Tamasin Day-Lewis. Random, $24.95 (144p) ISBN 0-375-50492-3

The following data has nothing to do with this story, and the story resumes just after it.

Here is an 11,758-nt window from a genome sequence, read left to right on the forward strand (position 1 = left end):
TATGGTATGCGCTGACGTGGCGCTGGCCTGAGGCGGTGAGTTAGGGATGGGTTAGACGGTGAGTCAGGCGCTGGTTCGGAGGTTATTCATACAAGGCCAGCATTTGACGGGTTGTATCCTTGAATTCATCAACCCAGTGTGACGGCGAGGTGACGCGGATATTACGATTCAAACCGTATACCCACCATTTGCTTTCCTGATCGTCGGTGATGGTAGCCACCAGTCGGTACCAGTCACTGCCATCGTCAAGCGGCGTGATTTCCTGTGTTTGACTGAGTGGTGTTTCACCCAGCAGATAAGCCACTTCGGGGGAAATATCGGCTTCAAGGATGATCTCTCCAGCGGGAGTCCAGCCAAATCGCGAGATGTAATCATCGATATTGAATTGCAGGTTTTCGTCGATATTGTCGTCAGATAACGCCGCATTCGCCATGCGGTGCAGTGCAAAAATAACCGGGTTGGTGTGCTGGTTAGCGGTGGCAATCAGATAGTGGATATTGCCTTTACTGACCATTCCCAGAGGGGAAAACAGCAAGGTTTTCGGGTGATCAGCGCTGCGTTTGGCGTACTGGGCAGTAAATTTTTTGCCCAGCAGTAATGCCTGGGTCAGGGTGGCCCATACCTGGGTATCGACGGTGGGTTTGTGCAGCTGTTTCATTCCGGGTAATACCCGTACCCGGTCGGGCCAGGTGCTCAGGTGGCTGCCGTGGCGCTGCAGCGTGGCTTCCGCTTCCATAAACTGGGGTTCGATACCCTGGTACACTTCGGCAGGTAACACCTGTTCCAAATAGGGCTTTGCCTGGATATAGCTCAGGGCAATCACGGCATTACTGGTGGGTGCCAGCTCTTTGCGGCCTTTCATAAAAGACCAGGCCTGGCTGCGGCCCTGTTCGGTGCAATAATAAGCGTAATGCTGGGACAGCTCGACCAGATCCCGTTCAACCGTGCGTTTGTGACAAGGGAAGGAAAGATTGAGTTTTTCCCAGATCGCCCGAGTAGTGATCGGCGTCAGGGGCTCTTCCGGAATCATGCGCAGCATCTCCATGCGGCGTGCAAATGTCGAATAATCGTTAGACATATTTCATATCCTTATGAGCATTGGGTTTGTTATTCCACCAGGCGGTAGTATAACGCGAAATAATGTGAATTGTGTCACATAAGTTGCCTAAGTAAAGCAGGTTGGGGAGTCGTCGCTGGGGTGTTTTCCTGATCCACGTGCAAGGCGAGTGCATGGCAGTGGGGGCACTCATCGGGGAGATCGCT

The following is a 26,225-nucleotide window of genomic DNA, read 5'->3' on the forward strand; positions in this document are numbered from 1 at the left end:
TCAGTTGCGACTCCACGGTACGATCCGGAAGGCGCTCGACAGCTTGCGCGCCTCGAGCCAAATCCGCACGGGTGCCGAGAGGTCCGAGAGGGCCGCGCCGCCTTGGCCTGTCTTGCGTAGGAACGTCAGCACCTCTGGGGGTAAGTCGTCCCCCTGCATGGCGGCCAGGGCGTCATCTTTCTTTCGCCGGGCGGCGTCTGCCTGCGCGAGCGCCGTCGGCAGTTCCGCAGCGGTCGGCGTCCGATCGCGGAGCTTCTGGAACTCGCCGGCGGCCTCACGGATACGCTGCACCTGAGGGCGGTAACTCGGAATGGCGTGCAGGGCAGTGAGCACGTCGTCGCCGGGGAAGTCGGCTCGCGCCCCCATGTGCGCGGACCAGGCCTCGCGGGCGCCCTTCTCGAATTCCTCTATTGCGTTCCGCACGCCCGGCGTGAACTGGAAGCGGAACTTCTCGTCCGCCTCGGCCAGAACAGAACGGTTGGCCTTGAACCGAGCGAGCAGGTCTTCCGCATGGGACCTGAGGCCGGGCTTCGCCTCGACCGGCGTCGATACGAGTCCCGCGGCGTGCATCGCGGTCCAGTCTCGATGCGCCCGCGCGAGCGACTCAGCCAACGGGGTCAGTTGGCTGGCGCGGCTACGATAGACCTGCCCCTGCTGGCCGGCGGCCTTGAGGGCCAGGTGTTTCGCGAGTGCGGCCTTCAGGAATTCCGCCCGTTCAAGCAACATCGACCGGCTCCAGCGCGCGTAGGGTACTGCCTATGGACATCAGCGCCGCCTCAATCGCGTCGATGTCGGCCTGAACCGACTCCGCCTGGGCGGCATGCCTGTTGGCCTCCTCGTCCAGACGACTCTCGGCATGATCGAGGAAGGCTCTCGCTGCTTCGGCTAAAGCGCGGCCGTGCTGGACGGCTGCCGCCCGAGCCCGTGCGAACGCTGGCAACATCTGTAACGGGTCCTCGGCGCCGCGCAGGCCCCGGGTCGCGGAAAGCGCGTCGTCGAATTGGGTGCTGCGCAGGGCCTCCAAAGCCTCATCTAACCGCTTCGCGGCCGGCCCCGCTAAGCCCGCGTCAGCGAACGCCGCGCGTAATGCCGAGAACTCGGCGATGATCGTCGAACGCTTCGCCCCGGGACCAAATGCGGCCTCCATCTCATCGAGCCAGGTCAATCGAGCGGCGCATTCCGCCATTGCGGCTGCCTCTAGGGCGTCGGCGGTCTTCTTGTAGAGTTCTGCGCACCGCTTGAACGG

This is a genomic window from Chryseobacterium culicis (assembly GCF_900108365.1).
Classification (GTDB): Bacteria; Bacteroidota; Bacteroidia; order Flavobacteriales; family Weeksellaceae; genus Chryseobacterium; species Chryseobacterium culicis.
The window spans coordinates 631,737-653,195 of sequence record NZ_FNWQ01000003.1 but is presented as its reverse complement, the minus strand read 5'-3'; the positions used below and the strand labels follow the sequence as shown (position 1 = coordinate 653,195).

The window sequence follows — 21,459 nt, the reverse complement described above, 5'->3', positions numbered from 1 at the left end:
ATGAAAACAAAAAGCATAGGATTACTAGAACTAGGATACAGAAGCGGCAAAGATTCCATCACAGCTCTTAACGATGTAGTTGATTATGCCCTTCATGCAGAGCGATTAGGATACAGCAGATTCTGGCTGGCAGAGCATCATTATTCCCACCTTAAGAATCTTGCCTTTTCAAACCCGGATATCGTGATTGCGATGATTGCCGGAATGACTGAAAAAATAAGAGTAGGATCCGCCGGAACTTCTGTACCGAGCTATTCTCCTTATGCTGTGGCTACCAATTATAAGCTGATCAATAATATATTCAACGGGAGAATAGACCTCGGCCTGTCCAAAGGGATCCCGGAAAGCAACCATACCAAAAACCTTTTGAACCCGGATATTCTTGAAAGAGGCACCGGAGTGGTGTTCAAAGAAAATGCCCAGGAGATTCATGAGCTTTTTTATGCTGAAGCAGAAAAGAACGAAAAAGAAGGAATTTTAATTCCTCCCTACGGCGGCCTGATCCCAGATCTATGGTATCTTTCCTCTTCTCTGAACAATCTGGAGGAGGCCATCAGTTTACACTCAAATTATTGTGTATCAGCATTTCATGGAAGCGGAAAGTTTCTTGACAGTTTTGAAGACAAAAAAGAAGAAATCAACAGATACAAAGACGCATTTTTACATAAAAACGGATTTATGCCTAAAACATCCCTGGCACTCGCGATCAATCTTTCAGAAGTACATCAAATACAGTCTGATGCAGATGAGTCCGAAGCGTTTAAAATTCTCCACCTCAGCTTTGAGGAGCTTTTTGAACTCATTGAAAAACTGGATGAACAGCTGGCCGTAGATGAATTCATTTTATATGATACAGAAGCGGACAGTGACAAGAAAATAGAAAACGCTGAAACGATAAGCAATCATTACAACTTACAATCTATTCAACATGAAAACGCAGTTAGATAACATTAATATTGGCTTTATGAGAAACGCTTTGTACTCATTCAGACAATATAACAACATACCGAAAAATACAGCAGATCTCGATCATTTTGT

Tarts, when done well, are gorgeous creations-their fillings displayed in buttery crust like jewels shown on velvet. Day-Lewis (The English Woman's Kitchen; West of Ireland Summers: A Cookbook) does not disappoint; in addition to delectable recipes and luxurious photos, her prose itself is exquisite. Even the most jaded palate might be tempted with her description of the much-maligned Quiche Lorraine "with a buttery pastry and an unctuously creamy, bacony, barely wobbling interior." These tarts are rich (lots of butter, cream and eggs), simple and wholesome, prepared in straightforward ways with uncomplicated steps. As Day-Lewis explains, they are not "state-of-the-art, designer-dream, fashionable" fare (even if she tells us that Julia Roberts loves the Treacle Tart), but rather "foods to console and please on the highest order." The favorite tarts of well-known chefs appear regularly throughout the pages, tweaked and appropriately credited. Classics such as Onion Tart, Plain Apple Tart and that English favorite, Bakewell Tart, coexist with more flamboyant fare, such as Fennel, Taleggio and Cardamom Tart, Mjuk Mandeltarta (soft almond tart) and a "beauteous, sluttish, fall of the Roman Empire" Roast Fig and Honey Tart with Cointreau. With quiet sophistication, Day-Lewis presents a beautiful and useful book to savor on many levels. (Mar. 9)